Chandigarh ranks first among UTs, but ‘deteriorates’ in key categories

Hina Rohtaki
In terms of overall performance, it emerged as the most improved UT.

CHANDIGARH HAS bagged the top position among Union Territories in the Health Index report released by NITI Aayog, but has performed poorly behind in certain key parameters. In terms of overall performance, it scored 63.62 points. In terms of incremental performance (2015-16 to 2017-18), it emerged as the most improved UT.

In 2017, NITI Aayog, in collaboration with the World Bank and ministry of health and family welfare (MoHFW), had decided to develop the first comprehensive State Health Index, and published the first edition of Healthy States, Progressive India Report on the Ranks of States and Union Territories to bring about a transformational change in the health of people in India. Around 23 indicators were considered while calculating the health index.

In the category of vacant specialist positions in district hospitals, Chandigarh s situation was the most deteriorated with 11.36 points. In the category of Proportion of low birth weight among newborns , Chandigarh got the deteriorated tag under the incremental indicator performance with 0.12 points only.

Under the Full immunisation coverage category, the city got the most deteriorated tag with a score of -10.18 under the incremental indicator performance. Even in the category of average occupancy of a district chief medical officer in the last three years, the city s performance had deteriorated with a score of -6.60.

However, in terms of overall performance, Chandigarh remained at the top rank. The report stated, The rankings changed completely in the Reference Year compared to the Base Year. Three UTs, namely Chandigarh, Dadra and Nagar Haveli, and Puducherry improved their rankings from Base Year to Reference Year. Chandigarh moved from second to first position.

Based on the composite Index score range for Reference Year (2017-18), the UTs were categorised into three categories: aspirants, achievers, and frontrunners.

The incremental progress had indicators such as full immunisation, institutional deliveries, TB notification rate, TB treatment success rate, average occupancy of state-level key positions and district CMOs, vacancy of staff nurses and specialists, CCUs, first trimester ANC registrations, birth registration, IDSP reporting, quality accreditation of facilities and funds transfer.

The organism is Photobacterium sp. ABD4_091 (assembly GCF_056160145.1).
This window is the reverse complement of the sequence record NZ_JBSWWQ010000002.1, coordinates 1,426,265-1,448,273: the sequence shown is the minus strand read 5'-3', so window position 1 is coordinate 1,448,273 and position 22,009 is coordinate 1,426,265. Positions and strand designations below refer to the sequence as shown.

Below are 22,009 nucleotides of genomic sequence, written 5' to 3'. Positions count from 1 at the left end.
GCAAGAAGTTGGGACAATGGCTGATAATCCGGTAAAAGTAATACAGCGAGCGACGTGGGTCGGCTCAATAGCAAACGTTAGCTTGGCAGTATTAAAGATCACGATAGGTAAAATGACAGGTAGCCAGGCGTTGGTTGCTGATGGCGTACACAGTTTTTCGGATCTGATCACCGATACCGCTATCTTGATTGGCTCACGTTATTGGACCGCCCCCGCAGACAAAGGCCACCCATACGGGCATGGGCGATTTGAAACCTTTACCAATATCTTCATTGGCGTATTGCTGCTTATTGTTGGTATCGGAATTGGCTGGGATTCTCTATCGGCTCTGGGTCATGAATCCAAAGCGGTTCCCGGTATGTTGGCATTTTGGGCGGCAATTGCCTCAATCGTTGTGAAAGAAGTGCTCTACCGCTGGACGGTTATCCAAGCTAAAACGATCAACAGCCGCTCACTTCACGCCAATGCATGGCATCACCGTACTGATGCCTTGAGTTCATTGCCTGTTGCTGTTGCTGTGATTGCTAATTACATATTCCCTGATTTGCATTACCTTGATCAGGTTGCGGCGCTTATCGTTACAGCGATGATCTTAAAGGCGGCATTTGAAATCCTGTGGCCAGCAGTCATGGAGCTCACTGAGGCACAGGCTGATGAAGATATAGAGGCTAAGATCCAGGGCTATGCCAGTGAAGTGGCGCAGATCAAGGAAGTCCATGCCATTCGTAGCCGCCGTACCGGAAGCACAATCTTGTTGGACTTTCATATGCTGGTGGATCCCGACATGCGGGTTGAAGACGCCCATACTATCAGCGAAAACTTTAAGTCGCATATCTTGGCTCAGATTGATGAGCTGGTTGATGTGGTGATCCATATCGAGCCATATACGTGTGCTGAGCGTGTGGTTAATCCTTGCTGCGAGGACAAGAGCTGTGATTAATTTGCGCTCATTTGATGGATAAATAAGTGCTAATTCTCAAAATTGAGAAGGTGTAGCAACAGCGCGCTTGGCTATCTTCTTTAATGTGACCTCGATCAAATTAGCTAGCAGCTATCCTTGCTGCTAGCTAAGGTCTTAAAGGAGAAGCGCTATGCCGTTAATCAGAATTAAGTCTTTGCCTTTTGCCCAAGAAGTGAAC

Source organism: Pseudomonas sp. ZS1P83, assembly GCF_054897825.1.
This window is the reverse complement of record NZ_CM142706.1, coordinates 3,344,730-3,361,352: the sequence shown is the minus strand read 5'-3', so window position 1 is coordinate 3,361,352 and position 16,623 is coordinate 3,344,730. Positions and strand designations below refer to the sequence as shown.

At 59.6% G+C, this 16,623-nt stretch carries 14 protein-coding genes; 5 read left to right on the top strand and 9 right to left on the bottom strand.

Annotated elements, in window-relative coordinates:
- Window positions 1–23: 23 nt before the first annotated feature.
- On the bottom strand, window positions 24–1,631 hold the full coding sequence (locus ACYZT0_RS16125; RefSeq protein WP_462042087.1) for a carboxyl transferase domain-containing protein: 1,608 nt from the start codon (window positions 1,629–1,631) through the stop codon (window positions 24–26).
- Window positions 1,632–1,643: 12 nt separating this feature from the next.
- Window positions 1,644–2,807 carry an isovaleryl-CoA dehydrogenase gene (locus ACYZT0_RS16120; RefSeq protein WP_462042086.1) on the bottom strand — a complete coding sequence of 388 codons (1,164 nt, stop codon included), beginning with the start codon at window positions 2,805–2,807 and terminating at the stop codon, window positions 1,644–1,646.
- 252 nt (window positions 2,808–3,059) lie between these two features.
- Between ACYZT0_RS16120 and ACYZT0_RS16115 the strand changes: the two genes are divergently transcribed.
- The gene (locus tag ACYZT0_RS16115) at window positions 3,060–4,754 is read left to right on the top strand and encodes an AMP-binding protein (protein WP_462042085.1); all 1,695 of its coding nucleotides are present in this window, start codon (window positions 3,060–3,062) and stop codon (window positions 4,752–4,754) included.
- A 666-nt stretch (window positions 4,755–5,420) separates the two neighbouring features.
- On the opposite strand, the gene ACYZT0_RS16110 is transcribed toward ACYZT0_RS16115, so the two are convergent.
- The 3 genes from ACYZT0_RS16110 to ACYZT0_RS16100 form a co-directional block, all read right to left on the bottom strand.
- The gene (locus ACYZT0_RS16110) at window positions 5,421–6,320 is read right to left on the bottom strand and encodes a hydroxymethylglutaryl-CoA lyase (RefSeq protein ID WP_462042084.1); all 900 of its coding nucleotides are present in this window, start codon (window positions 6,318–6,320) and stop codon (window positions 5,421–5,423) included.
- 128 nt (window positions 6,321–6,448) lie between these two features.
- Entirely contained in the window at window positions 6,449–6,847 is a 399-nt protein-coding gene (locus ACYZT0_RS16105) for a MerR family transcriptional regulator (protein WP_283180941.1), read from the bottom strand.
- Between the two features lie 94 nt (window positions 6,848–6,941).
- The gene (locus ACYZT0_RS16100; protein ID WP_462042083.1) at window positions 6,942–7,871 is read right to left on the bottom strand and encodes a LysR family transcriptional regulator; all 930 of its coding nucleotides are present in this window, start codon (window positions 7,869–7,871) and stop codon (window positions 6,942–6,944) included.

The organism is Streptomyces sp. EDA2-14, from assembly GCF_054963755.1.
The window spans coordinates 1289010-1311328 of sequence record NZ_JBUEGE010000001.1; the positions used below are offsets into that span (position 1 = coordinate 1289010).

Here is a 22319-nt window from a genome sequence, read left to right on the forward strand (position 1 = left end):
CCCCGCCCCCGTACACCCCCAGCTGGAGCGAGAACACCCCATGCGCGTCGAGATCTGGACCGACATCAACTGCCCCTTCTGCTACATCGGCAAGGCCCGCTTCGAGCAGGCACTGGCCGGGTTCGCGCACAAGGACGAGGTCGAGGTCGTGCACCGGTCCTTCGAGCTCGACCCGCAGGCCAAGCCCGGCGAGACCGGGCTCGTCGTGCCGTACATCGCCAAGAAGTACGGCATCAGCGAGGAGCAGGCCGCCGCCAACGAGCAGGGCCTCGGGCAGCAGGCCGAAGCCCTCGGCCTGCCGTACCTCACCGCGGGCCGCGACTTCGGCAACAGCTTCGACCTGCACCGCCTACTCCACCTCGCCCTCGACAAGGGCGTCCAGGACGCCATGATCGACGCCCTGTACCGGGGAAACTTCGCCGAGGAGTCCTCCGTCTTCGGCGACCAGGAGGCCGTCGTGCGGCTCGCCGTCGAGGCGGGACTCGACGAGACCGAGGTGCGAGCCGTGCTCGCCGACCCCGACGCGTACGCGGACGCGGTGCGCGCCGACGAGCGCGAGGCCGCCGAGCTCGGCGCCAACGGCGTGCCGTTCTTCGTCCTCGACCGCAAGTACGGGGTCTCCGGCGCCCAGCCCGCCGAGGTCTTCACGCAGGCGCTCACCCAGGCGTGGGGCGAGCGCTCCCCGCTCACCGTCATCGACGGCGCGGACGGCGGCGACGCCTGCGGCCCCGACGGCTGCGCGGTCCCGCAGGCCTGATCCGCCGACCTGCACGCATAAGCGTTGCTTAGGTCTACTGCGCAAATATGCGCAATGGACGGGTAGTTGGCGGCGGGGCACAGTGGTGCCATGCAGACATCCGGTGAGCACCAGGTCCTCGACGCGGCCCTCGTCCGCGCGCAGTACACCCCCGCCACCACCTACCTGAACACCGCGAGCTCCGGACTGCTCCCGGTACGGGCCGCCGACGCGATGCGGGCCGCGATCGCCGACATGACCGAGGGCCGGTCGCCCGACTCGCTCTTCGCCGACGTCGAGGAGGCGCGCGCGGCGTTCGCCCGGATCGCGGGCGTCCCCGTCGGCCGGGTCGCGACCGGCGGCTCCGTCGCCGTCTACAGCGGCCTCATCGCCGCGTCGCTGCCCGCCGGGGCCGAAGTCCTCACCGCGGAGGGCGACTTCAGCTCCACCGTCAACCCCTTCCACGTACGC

The report specified that the indicators where most UTs need to focus include full immunisation, average occupancy of state-level key positions and district CMOs, filling vacancies of specialists at district hospitals, functional 24×7 PHCs and quality accreditation of public health facilities.

Based on administrative data from the MoHFW, only six states and UTs (including Chandigarh) had more than 90 per cent deliveries conducted in private or public health facilities.

The overall performance of UTs had a criteria of domain-specific performance. In the domains of health outcomes, key inputs and processes, Chandigarh was among 4 UTs that had improved in terms of performance. Chandigarh scored highest with 75.3 points, while Delhi scored the lowest with 31.8 points.

As per the report, short average occupancy of district CMO hinders effective implementation of key public health programmes and it was a key indicator in the report. Of the 36 states and UTs, 28 had an average occupancy of 12 months or more for CMOs (or equivalent post heading the health services at the district level) and Chandigarh was among the seven states/UTs that had less than 23 months of average CMO occupancy .

A functioning Cardiac Care Unit (CCU) was an important indicator of the ability of the health system to provide life-saving and critical procedures and interventions. It was stated that there was significant improvement in Chandigarh under this category.